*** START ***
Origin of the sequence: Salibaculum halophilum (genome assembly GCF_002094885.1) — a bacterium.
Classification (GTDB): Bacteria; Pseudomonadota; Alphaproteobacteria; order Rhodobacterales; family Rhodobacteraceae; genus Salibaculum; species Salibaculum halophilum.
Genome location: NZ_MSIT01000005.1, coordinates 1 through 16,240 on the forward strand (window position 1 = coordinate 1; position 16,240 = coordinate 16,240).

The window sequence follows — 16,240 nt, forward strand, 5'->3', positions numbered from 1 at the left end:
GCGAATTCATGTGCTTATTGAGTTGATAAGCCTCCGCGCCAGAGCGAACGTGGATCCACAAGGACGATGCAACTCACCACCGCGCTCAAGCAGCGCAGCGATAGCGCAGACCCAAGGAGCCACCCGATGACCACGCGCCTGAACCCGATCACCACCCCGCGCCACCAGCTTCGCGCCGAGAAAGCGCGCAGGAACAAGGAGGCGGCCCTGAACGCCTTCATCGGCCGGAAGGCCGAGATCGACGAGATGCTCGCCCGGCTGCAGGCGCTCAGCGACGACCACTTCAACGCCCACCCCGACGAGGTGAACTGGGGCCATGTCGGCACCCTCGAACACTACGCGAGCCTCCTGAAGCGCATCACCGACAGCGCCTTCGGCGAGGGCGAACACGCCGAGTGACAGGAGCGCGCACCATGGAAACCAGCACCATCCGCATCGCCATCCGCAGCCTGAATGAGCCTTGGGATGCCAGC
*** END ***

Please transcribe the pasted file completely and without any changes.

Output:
Origin of the sequence: Salibaculum halophilum (genome assembly GCF_002094885.1) — a bacterium.
Classification (GTDB): Bacteria; Pseudomonadota; Alphaproteobacteria; order Rhodobacterales; family Rhodobacteraceae; genus Salibaculum; species Salibaculum halophilum.
Genome location: NZ_MSIT01000005.1, coordinates 1 through 16,240 on the forward strand (window position 1 = coordinate 1; position 16,240 = coordinate 16,240).

The window sequence follows — 16,240 nt, forward strand, 5'->3', positions numbered from 1 at the left end:
GCGAATTCATGTGCTTATTGAGTTGATAAGCCTCCGCGCCAGAGCGAACGTGGATCCACAAGGACGATGCAACTCACCACCGCGCTCAAGCAGCGCAGCGATAGCGCAGACCCAAGGAGCCACCCGATGACCACGCGCCTGAACCCGATCACCACCCCGCGCCACCAGCTTCGCGCCGAGAAAGCGCGCAGGAACAAGGAGGCGGCCCTGAACGCCTTCATCGGCCGGAAGGCCGAGATCGACGAGATGCTCGCCCGGCTGCAGGCGCTCAGCGACGACCACTTCAACGCCCACCCCGACGAGGTGAACTGGGGCCATGTCGGCACCCTCGAACACTACGCGAGCCTCCTGAAGCGCATCACCGACAGCGCCTTCGGCGAGGGCGAACACGCCGAGTGACAGGAGCGCGCACCATGGAAACCAGCACCATCCGCATCGCCATCCGCAGCCTGAATGAGCCTTGGGATGCCAGC